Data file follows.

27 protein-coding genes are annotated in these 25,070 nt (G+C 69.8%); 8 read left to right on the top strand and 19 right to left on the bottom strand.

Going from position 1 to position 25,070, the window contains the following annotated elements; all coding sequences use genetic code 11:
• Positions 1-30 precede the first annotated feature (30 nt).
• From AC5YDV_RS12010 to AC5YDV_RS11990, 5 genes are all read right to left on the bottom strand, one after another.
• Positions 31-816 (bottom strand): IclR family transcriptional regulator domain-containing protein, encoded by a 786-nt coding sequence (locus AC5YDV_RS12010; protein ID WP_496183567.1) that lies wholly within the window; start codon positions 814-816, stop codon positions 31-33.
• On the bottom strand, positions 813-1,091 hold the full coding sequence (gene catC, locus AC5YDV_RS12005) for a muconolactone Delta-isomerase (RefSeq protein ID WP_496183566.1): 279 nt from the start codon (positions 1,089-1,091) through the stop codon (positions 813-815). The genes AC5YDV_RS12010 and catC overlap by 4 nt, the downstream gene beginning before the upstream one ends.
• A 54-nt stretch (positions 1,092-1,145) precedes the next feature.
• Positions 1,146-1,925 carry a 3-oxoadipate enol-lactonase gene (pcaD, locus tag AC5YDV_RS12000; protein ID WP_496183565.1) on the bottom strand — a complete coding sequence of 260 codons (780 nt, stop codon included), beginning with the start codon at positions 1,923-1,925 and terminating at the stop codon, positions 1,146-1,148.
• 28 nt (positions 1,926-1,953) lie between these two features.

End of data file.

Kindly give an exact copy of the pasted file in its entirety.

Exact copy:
27 protein-coding genes are annotated in these 25,070 nt (G+C 69.8%); 8 read left to right on the top strand and 19 right to left on the bottom strand.

Going from position 1 to position 25,070, the window contains the following annotated elements; all coding sequences use genetic code 11:
• Positions 1-30 precede the first annotated feature (30 nt).
• From AC5YDV_RS12010 to AC5YDV_RS11990, 5 genes are all read right to left on the bottom strand, one after another.
• Positions 31-816 (bottom strand): IclR family transcriptional regulator domain-containing protein, encoded by a 786-nt coding sequence (locus AC5YDV_RS12010; protein ID WP_496183567.1) that lies wholly within the window; start codon positions 814-816, stop codon positions 31-33.
• On the bottom strand, positions 813-1,091 hold the full coding sequence (gene catC, locus AC5YDV_RS12005) for a muconolactone Delta-isomerase (RefSeq protein ID WP_496183566.1): 279 nt from the start codon (positions 1,089-1,091) through the stop codon (positions 813-815). The genes AC5YDV_RS12010 and catC overlap by 4 nt, the downstream gene beginning before the upstream one ends.
• A 54-nt stretch (positions 1,092-1,145) precedes the next feature.
• Positions 1,146-1,925 carry a 3-oxoadipate enol-lactonase gene (pcaD, locus tag AC5YDV_RS12000; protein ID WP_496183565.1) on the bottom strand — a complete coding sequence of 260 codons (780 nt, stop codon included), beginning with the start codon at positions 1,923-1,925 and terminating at the stop codon, positions 1,146-1,148.
• 28 nt (positions 1,926-1,953) lie between these two features.